I. Will the UFC's new TV deal lead to a new kind of live event? In the old days it was the Spike shows and the pay-per-views, and it was very easy to look at the fight cards and tell the difference between the event you were expected to pay for and the one you were merely expected to be home for. But now the UFC has FOX, FX, and FUEL at its disposal, and it still has a pay-per-view regimen to keep up. Judging by this first event on FX, it seems possible that a reclassification of sorts is underway. Just look at the fight poster for this one. You see two former contenders who are both coming off losses, two journeyman welterweights, and two heavyweights who are a combined 4-6 in the UFC. I point this out not to knock any of those guys -- all three of those fights are interesting for different reasons -- but rather to ask, you think these are all main card fights in a world where the UFC isn't sandwiching a cable TV event between a pay-per-view and a network TV show? It's a natural progression, really. If you put on more total fights, but without significantly expanding the roster, you're going to end up shifting the spotlight onto some guys who were toiling in the dark before. Again, that's not all bad. Fighters like Ludwig deserve a little face time with the fans. The question is, will the fans agree? Will they keep showing up and sitting down for fighters that they've been trained to view as undercard material, or will more of them decide to wait for the next one, when guys they know and care about are fighting? My guess is that 2012 is the year we find out.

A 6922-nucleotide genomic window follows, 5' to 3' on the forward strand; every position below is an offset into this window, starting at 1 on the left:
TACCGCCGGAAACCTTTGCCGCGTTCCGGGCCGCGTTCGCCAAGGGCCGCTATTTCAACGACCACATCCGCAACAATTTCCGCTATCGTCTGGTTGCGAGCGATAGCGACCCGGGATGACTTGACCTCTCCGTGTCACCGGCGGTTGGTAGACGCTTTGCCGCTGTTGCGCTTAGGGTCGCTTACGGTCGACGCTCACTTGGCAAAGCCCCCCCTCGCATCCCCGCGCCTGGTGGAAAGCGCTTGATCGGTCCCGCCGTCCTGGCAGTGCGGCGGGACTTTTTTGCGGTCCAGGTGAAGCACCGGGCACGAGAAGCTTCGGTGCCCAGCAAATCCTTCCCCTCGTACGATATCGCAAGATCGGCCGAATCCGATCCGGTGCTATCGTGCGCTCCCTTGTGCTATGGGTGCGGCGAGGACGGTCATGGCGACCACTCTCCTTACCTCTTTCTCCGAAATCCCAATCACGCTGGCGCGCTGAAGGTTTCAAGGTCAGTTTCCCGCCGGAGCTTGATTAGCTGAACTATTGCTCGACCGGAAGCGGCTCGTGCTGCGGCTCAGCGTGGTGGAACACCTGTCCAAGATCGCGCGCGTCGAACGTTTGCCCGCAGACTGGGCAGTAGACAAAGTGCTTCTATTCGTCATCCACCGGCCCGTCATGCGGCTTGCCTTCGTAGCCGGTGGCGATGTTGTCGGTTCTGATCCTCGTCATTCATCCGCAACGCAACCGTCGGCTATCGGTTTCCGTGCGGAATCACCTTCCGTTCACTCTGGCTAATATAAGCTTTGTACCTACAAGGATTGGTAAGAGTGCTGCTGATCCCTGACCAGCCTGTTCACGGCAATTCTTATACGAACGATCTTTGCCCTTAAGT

II. How far away from a title shot is the winner of the Jim Miller-Melvin Guillard fight, anyway? The lightweight division is so choked with talent these days, for a while it seemed like nothing short of a Secretariat-esque winning streak would earn you a crack at the champ. But now that the Edgar-Maynard trilogy is in the books, things might be opening up a bit. That's good news for Miller and Guillard, who both seemed to be on their way to the top before one loss stopped them cold. Now that Ben Henderson is getting his shot and Gilbert Melendez seems to be staying put in Strikeforce (for now), it might not take more than a couple wins for either Miller or Guillard to make their case all over again. But then, this is a tough match-up for both of them. Whoever loses will have dropped two in a row, and will then feel miles and miles away from the top of the division. And after being so close, once upon a time, that he could have reached out and touched it.
III. New voices for a new era in the UFC. It had to happen. There's only so much you can ask of longtime UFC commentators Mike Goldberg and Joe Rogan. For this event, the organization turns to its so-called "B-team" of play-by-play man Jon Anik and fighter/color commentator Kenny Florian. Neither is a rookie at this, and they had great chemistry together on ESPN's MMA Live, so expectations shouldn't be lowered just because they're not the UFC's varsity announcing squad. Watching Anik on the UFC 142 post-fight show, you'd have thought he'd been working these events for years. It should be interesting to see how well the two of them handle their first time calling a UFC event together, but I have high hopes. Both these guys are good hires, and the addition of a couple fresh faces at the broadcast table comes at just the right time.